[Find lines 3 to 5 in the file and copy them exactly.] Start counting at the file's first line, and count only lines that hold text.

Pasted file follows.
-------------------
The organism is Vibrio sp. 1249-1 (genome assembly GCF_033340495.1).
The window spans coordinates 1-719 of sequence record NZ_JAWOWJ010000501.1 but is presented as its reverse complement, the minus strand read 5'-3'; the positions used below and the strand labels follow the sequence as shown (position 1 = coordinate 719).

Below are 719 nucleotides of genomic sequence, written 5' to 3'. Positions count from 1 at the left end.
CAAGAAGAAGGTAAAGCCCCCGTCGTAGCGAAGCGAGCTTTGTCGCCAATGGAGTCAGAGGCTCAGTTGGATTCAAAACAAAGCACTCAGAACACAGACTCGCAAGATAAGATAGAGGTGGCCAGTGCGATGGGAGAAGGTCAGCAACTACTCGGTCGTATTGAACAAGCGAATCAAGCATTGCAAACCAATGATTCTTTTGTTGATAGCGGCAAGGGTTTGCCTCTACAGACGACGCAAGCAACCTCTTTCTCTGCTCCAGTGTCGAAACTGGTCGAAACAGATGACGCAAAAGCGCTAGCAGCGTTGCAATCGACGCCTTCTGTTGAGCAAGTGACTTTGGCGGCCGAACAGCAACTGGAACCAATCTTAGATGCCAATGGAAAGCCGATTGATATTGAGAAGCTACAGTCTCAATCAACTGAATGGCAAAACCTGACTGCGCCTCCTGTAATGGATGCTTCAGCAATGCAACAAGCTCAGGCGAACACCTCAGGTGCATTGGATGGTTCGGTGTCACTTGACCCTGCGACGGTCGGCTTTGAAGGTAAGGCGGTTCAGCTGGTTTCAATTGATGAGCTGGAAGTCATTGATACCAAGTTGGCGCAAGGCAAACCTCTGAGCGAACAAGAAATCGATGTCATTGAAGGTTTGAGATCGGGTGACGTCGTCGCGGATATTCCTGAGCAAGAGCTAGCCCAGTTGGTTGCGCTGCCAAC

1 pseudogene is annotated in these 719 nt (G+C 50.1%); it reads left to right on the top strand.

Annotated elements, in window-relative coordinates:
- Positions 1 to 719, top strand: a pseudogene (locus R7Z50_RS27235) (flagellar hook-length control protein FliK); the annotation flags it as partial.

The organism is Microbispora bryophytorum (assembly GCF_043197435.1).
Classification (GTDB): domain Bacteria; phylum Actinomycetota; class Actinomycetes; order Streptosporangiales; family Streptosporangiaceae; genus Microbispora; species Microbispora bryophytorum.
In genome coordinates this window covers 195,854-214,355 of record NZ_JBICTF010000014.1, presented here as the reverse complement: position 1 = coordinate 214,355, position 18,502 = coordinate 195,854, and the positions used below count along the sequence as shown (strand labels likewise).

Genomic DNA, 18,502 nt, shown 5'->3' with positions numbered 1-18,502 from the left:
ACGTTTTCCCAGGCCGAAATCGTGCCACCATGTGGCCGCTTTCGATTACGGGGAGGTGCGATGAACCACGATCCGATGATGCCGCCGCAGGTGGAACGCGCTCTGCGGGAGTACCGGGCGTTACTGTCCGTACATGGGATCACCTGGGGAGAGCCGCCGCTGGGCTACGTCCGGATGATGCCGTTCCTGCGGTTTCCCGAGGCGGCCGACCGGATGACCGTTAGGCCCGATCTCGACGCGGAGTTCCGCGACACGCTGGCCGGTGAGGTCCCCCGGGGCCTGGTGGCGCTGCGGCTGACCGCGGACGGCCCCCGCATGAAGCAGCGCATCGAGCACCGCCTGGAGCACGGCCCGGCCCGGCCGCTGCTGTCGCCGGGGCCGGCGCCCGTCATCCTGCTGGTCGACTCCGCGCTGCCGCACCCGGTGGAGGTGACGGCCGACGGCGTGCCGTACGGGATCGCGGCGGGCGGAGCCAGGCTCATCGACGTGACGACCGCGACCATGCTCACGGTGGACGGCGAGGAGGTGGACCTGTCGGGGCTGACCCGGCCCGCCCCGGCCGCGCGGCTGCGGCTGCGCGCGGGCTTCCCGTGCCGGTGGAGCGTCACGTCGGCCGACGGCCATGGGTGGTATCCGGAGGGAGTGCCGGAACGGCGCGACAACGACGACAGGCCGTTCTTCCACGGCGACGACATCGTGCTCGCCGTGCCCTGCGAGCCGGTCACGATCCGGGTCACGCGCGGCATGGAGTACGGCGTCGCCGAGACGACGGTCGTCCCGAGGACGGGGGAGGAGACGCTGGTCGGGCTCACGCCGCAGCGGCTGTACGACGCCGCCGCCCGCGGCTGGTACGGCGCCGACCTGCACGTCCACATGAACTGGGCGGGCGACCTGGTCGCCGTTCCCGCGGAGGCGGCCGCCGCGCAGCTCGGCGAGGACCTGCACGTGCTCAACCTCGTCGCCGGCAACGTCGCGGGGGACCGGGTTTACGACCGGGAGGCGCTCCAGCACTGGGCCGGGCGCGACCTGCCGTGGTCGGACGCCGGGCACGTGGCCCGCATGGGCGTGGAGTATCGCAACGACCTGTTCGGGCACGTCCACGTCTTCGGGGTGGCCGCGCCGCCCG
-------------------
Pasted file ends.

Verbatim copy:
Below are 719 nucleotides of genomic sequence, written 5' to 3'. Positions count from 1 at the left end.
CAAGAAGAAGGTAAAGCCCCCGTCGTAGCGAAGCGAGCTTTGTCGCCAATGGAGTCAGAGGCTCAGTTGGATTCAAAACAAAGCACTCAGAACACAGACTCGCAAGATAAGATAGAGGTGGCCAGTGCGATGGGAGAAGGTCAGCAACTACTCGGTCGTATTGAACAAGCGAATCAAGCATTGCAAACCAATGATTCTTTTGTTGATAGCGGCAAGGGTTTGCCTCTACAGACGACGCAAGCAACCTCTTTCTCTGCTCCAGTGTCGAAACTGGTCGAAACAGATGACGCAAAAGCGCTAGCAGCGTTGCAATCGACGCCTTCTGTTGAGCAAGTGACTTTGGCGGCCGAACAGCAACTGGAACCAATCTTAGATGCCAATGGAAAGCCGATTGATATTGAGAAGCTACAGTCTCAATCAACTGAATGGCAAAACCTGACTGCGCCTCCTGTAATGGATGCTTCAGCAATGCAACAAGCTCAGGCGAACACCTCAGGTGCATTGGATGGTTCGGTGTCACTTGACCCTGCGACGGTCGGCTTTGAAGGTAAGGCGGTTCAGCTGGTTTCAATTGATGAGCTGGAAGTCATTGATACCAAGTTGGCGCAAGGCAAACCTCTGAGCGAACAAGAAATCGATGTCATTGAAGGTTTGAGATCGGGTGACGTCGTCGCGGATATTCCTGAGCAAGAGCTAGCCCAGTTGGTTGCGCTGCCAAC

1 pseudogene is annotated in these 719 nt (G+C 50.1%); it reads left to right on the top strand.